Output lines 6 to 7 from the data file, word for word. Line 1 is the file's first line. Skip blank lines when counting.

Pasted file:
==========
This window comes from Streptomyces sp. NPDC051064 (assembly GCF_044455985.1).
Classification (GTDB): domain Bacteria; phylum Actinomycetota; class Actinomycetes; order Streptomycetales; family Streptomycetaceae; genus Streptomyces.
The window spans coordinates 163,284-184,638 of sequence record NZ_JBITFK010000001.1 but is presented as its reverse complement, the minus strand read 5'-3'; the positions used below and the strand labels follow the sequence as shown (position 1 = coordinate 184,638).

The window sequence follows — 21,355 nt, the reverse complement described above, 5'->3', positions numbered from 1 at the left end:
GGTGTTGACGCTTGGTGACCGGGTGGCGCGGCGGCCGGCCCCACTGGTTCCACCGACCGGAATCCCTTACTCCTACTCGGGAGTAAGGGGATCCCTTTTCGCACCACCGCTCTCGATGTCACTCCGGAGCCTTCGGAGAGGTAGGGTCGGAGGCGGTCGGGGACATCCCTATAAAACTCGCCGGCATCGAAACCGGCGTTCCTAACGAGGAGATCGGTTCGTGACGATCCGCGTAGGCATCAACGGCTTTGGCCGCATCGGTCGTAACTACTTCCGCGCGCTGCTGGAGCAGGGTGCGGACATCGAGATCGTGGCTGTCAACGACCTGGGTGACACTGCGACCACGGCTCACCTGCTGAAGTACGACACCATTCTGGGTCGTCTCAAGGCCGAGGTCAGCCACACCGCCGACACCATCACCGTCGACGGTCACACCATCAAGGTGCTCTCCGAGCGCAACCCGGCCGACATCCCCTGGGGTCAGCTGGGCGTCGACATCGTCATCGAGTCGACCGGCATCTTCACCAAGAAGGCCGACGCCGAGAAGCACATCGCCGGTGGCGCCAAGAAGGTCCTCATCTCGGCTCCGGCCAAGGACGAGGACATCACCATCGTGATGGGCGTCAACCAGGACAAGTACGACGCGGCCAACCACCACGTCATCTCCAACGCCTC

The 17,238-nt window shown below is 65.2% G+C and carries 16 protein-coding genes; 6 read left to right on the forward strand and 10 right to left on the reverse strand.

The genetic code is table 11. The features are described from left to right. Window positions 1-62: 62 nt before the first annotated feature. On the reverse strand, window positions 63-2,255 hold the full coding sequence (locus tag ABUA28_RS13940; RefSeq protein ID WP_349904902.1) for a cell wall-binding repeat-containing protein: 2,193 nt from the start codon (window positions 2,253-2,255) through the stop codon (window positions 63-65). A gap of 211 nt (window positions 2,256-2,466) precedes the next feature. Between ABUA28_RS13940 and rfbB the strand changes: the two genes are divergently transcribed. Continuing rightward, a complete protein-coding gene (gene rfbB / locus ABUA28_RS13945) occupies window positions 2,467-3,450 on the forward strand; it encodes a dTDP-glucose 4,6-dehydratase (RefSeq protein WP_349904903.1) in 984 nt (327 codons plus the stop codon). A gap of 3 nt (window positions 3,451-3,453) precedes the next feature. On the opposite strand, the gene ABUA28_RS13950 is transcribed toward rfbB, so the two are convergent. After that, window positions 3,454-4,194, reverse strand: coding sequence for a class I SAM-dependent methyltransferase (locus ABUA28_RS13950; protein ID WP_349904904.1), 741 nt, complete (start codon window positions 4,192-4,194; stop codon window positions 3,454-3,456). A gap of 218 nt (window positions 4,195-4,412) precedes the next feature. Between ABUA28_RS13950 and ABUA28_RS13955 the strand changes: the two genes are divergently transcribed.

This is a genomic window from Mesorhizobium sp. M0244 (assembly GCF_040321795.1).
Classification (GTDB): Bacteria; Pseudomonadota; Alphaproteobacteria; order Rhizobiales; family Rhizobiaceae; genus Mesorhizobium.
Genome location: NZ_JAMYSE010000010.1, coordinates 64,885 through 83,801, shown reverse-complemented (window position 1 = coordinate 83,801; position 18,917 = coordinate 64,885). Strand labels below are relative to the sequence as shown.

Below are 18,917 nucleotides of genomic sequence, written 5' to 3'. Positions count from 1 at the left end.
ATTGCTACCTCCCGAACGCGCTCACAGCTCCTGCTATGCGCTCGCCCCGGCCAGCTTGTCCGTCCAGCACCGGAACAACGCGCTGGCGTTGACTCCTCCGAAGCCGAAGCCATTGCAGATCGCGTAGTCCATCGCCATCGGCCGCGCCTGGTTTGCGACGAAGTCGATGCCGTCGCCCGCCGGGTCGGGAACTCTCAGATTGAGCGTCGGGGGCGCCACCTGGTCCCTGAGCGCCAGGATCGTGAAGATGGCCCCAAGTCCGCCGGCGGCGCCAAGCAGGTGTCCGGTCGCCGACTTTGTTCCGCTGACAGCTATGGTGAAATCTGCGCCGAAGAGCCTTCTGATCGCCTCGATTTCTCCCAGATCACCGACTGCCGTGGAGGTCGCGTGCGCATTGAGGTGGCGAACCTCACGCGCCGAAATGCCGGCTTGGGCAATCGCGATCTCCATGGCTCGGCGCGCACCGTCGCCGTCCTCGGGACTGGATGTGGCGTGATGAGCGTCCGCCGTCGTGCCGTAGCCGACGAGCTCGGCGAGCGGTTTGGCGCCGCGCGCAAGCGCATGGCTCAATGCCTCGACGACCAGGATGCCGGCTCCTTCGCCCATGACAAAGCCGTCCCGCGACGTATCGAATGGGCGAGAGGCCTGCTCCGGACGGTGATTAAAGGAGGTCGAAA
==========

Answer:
The 17,238-nt window shown below is 65.2% G+C and carries 16 protein-coding genes; 6 read left to right on the forward strand and 10 right to left on the reverse strand.

The genetic code is table 11. The features are described from left to right. Window positions 1-62: 62 nt before the first annotated feature. On the reverse strand, window positions 63-2,255 hold the full coding sequence (locus tag ABUA28_RS13940; RefSeq protein ID WP_349904902.1) for a cell wall-binding repeat-containing protein: 2,193 nt from the start codon (window positions 2,253-2,255) through the stop codon (window positions 63-65). A gap of 211 nt (window positions 2,256-2,466) precedes the next feature. Between ABUA28_RS13940 and rfbB the strand changes: the two genes are divergently transcribed. Continuing rightward, a complete protein-coding gene (gene rfbB / locus ABUA28_RS13945) occupies window positions 2,467-3,450 on the forward strand; it encodes a dTDP-glucose 4,6-dehydratase (RefSeq protein WP_349904903.1) in 984 nt (327 codons plus the stop codon). A gap of 3 nt (window positions 3,451-3,453) precedes the next feature. On the opposite strand, the gene ABUA28_RS13950 is transcribed toward rfbB, so the two are convergent. After that, window positions 3,454-4,194, reverse strand: coding sequence for a class I SAM-dependent methyltransferase (locus ABUA28_RS13950; protein ID WP_349904904.1), 741 nt, complete (start codon window positions 4,192-4,194; stop codon window positions 3,454-3,456). A gap of 218 nt (window positions 4,195-4,412) precedes the next feature. Between ABUA28_RS13950 and ABUA28_RS13955 the strand changes: the two genes are divergently transcribed.